Accounting News Roundup: Let’s Maybe Make a Deal; This Is Your Final October 15th Warning; The Income Statement’s ‘False Advertising’ | 10.15.13

Senate Leaders in Striking Distance of a Deal [WSJ]
Top Senate leaders said they were within striking distance of an agreement Monday to reopen the federal government and defuse a looming debt crisis just days before the U.S. could run out of money to pay its bills. Senate Majority Leader Harry Reid (D., Nev.) said on the Senate floor that the leaders had made "tremendous progress" toward a deal and that he was hopeful Tuesday would be a "bright day." The Senate's Republican leader, Mitch McConnell of Kentucky, seconded Mr. Reid's optimism. "We've had a good day," he said.

UK competition watchdog orders changes in accounting market [Reuters]
Britain's top 350 companies must put out their book-keeping work to tender at least once a decade to increase competition in a market dominated by just four big accounting firms. The Competition Commission published its final report on Tuesday following a probe into Britain's audit market but rowed back on an earlier draft recommendation that would force companies to re-tender their audit work every five years.

IASB accounting body rejects EU parliament's funding conditions [Reuters]
The group which writes global accounting rules said the European Parliament was threatening its independence by calling for a fundamental change to the way it sets standards, and linking it to future funding. The parliament wants the International Accounting Standards Board (IASB) to include a specific reference to "prudence" in its basic tenets, to put pressure on accountants to err on the side of caution when scrutinising losses at banks. In a draft law, it wants to make future contributions from the European Union – which provides about a third of funding for the IASB – effectively conditional on this reform. Lawmakers believe the prudence reference could help avoid a repeat of the 2007-09 financial crisis in which EU taxpayers had to put billions of euros into struggling banks. IASB Chairman Hans Hoogervorst described the parliament's stance as "highly worrisome".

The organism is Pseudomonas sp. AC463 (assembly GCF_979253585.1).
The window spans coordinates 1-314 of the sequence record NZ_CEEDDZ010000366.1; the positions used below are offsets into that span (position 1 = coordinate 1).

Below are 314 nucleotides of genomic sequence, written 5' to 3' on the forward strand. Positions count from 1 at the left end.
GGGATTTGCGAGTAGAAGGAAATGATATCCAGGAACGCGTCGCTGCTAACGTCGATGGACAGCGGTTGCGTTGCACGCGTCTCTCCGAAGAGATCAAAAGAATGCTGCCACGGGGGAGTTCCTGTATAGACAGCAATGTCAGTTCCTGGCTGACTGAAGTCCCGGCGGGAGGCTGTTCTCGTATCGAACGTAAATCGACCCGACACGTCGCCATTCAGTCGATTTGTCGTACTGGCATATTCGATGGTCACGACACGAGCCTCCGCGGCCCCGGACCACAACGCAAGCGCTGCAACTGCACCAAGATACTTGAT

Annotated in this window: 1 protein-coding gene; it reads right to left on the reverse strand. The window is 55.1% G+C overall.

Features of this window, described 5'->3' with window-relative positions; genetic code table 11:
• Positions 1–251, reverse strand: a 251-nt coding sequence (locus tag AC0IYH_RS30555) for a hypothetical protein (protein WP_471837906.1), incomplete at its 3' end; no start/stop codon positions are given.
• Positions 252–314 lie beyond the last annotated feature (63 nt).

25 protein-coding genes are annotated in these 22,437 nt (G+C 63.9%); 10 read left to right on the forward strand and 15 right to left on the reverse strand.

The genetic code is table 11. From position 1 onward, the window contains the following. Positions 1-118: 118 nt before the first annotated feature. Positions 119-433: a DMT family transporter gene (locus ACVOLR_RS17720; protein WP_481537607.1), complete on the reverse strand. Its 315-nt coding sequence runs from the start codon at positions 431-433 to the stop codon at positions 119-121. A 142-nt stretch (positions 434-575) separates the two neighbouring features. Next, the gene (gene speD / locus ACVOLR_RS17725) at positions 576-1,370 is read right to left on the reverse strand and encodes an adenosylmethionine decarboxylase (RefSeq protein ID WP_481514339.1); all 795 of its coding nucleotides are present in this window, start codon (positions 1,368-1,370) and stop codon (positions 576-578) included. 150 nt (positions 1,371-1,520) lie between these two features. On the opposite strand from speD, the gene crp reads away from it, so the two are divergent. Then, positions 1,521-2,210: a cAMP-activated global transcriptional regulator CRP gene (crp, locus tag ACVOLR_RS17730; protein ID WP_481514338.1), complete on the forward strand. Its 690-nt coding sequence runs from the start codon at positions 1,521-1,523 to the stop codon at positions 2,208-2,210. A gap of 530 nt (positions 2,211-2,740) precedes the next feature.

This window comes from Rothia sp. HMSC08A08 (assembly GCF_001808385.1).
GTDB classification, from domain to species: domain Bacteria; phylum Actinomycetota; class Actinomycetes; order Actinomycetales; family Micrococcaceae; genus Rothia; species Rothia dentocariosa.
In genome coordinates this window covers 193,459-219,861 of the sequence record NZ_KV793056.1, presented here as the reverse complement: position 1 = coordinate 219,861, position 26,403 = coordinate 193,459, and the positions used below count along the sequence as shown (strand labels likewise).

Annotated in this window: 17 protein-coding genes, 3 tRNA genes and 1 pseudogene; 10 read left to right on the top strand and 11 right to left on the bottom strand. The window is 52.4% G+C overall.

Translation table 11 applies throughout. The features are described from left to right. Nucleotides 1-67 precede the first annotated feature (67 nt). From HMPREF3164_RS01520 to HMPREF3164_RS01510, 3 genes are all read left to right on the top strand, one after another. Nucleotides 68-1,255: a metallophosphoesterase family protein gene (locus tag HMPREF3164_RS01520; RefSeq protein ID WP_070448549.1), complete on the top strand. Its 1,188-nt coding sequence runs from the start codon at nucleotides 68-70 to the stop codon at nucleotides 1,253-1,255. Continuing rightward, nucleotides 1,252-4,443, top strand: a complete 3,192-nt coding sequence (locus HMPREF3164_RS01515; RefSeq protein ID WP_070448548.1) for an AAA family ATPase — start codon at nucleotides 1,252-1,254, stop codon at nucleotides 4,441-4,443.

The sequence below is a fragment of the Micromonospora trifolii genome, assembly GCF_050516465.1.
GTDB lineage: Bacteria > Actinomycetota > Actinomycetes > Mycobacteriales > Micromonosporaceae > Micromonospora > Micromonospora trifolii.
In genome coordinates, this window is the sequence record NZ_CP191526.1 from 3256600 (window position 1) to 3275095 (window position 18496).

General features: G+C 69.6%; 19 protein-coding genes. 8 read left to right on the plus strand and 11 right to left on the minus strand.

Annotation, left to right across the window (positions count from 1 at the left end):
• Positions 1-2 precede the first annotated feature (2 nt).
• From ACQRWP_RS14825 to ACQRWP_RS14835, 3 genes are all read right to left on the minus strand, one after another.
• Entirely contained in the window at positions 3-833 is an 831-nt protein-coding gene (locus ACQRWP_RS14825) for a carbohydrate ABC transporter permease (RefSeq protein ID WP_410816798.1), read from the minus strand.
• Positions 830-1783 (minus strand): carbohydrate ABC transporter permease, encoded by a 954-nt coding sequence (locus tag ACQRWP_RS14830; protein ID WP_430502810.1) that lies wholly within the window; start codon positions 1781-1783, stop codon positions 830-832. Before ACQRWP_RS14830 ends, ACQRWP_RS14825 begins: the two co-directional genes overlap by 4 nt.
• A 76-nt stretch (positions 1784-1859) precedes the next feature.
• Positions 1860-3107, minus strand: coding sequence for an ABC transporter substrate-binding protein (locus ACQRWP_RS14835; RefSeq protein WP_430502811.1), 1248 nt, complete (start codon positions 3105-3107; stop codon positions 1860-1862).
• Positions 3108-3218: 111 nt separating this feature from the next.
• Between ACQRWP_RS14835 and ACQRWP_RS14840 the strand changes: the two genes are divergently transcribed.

Five key objectives for in-demand internal auditors [CGMA]
Internal auditors are quite popular these days, you know.

20% of NYers are binge drinkers [NYP]
So there's that.

Taxes due today, even if IRS still closed [MW]
We're not going to say it again.

Witches, cockroaches and IRS are more popular than Congress [DMWT]
This is getting embarrassing.

The EBITDA Epidemic Takes Its Cue from Standard Setters [Accounting Onion]
Tom Selling says that even the income statement "is the classic example of false advertising by accounting standard setters."  

Man grabs bear’s tongue during attack near Grand Falls [CBC]
A woodlot owner near Grand Falls, N.B., says he's lucky to be alive after a bear attacked him in the woods. Gilles Cyr said he was walking through his woodlot two weeks ago when suddenly something black came flying out of the woods at him. “When I opened up my eyes it was on top of me — with the friggin’ noise, it’s crazy the way it growls. Right from the stomach. It’s not from the mouth, it’s just inside. His mouth was wide open right in front of my face so the last thing I remember I had his tongue in my hand and I didn’t want to let go because he was trying to fight me off. So he was hitting me with his claws, so I says, ‘If you're going to hurt me, I’m going to hurt you too.’ So he was biting his tongue at the same time,” he said. “For a second, I thought I was dead … that’s the first thing that comes to your mind when you open your eyes and see that friggin’ mouth full of teeth and a tongue in there. It’s like … an extreme sport,” he said with a chuckle.   

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